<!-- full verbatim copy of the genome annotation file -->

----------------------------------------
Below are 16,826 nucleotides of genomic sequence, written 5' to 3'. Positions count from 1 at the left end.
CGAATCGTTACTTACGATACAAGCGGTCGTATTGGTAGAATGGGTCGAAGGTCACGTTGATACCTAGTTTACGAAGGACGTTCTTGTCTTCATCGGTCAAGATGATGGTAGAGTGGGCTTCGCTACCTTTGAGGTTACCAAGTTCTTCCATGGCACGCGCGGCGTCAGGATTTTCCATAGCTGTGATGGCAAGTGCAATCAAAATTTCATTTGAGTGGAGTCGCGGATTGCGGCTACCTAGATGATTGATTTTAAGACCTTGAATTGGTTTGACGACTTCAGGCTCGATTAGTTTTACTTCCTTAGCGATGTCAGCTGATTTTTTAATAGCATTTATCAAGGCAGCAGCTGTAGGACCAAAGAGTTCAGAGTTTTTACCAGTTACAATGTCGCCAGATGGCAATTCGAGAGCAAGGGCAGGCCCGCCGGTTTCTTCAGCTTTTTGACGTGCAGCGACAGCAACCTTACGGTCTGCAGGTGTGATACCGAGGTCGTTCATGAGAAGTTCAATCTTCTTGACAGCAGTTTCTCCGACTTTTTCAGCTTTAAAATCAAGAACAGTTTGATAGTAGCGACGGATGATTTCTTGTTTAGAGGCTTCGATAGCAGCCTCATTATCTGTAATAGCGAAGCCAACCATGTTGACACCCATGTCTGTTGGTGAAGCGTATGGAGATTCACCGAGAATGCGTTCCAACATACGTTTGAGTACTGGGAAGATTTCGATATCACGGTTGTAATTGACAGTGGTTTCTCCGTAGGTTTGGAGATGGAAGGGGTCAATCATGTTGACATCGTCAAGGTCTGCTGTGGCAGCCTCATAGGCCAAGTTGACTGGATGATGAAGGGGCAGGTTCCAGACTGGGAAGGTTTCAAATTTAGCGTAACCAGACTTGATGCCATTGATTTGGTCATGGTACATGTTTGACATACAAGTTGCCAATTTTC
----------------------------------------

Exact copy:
Below are 16,826 nucleotides of genomic sequence, written 5' to 3'. Positions count from 1 at the left end.
CGAATCGTTACTTACGATACAAGCGGTCGTATTGGTAGAATGGGTCGAAGGTCACGTTGATACCTAGTTTACGAAGGACGTTCTTGTCTTCATCGGTCAAGATGATGGTAGAGTGGGCTTCGCTACCTTTGAGGTTACCAAGTTCTTCCATGGCACGCGCGGCGTCAGGATTTTCCATAGCTGTGATGGCAAGTGCAATCAAAATTTCATTTGAGTGGAGTCGCGGATTGCGGCTACCTAGATGATTGATTTTAAGACCTTGAATTGGTTTGACGACTTCAGGCTCGATTAGTTTTACTTCCTTAGCGATGTCAGCTGATTTTTTAATAGCATTTATCAAGGCAGCAGCTGTAGGACCAAAGAGTTCAGAGTTTTTACCAGTTACAATGTCGCCAGATGGCAATTCGAGAGCAAGGGCAGGCCCGCCGGTTTCTTCAGCTTTTTGACGTGCAGCGACAGCAACCTTACGGTCTGCAGGTGTGATACCGAGGTCGTTCATGAGAAGTTCAATCTTCTTGACAGCAGTTTCTCCGACTTTTTCAGCTTTAAAATCAAGAACAGTTTGATAGTAGCGACGGATGATTTCTTGTTTAGAGGCTTCGATAGCAGCCTCATTATCTGTAATAGCGAAGCCAACCATGTTGACACCCATGTCTGTTGGTGAAGCGTATGGAGATTCACCGAGAATGCGTTCCAACATACGTTTGAGTACTGGGAAGATTTCGATATCACGGTTGTAATTGACAGTGGTTTCTCCGTAGGTTTGGAGATGGAAGGGGTCAATCATGTTGACATCGTCAAGGTCTGCTGTGGCAGCCTCATAGGCCAAGTTGACTGGATGATGAAGGGGCAGGTTCCAGACTGGGAAGGTTTCAAATTTAGCGTAACCAGACTTGATGCCATTGATTTGGTCATGGTACATGTTTGACATACAAGTTGCCAATTTTC